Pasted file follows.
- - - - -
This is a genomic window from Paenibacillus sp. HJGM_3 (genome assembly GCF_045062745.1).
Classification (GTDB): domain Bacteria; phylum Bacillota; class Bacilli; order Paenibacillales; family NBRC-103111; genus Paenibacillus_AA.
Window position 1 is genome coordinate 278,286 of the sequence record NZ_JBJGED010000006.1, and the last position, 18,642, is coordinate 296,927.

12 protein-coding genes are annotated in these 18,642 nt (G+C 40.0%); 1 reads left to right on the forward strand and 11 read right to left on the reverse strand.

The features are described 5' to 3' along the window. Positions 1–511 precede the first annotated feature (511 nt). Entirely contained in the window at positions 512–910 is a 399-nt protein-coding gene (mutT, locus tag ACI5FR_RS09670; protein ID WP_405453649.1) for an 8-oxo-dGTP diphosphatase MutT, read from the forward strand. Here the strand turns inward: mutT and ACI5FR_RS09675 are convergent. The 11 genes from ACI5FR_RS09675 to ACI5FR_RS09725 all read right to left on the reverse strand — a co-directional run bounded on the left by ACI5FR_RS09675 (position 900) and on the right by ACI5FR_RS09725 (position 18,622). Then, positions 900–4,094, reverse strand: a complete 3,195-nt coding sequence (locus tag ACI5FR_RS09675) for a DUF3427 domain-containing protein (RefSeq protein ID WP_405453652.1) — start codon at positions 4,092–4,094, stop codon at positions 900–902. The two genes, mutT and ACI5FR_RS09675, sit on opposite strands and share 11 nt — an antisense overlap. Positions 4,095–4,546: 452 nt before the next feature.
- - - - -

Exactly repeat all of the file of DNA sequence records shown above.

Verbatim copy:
This is a genomic window from Paenibacillus sp. HJGM_3 (genome assembly GCF_045062745.1).
Classification (GTDB): domain Bacteria; phylum Bacillota; class Bacilli; order Paenibacillales; family NBRC-103111; genus Paenibacillus_AA.
Window position 1 is genome coordinate 278,286 of the sequence record NZ_JBJGED010000006.1, and the last position, 18,642, is coordinate 296,927.

12 protein-coding genes are annotated in these 18,642 nt (G+C 40.0%); 1 reads left to right on the forward strand and 11 read right to left on the reverse strand.

The features are described 5' to 3' along the window. Positions 1–511 precede the first annotated feature (511 nt). Entirely contained in the window at positions 512–910 is a 399-nt protein-coding gene (mutT, locus tag ACI5FR_RS09670; protein ID WP_405453649.1) for an 8-oxo-dGTP diphosphatase MutT, read from the forward strand. Here the strand turns inward: mutT and ACI5FR_RS09675 are convergent. The 11 genes from ACI5FR_RS09675 to ACI5FR_RS09725 all read right to left on the reverse strand — a co-directional run bounded on the left by ACI5FR_RS09675 (position 900) and on the right by ACI5FR_RS09725 (position 18,622). Then, positions 900–4,094, reverse strand: a complete 3,195-nt coding sequence (locus tag ACI5FR_RS09675) for a DUF3427 domain-containing protein (RefSeq protein ID WP_405453652.1) — start codon at positions 4,092–4,094, stop codon at positions 900–902. The two genes, mutT and ACI5FR_RS09675, sit on opposite strands and share 11 nt — an antisense overlap. Positions 4,095–4,546: 452 nt before the next feature.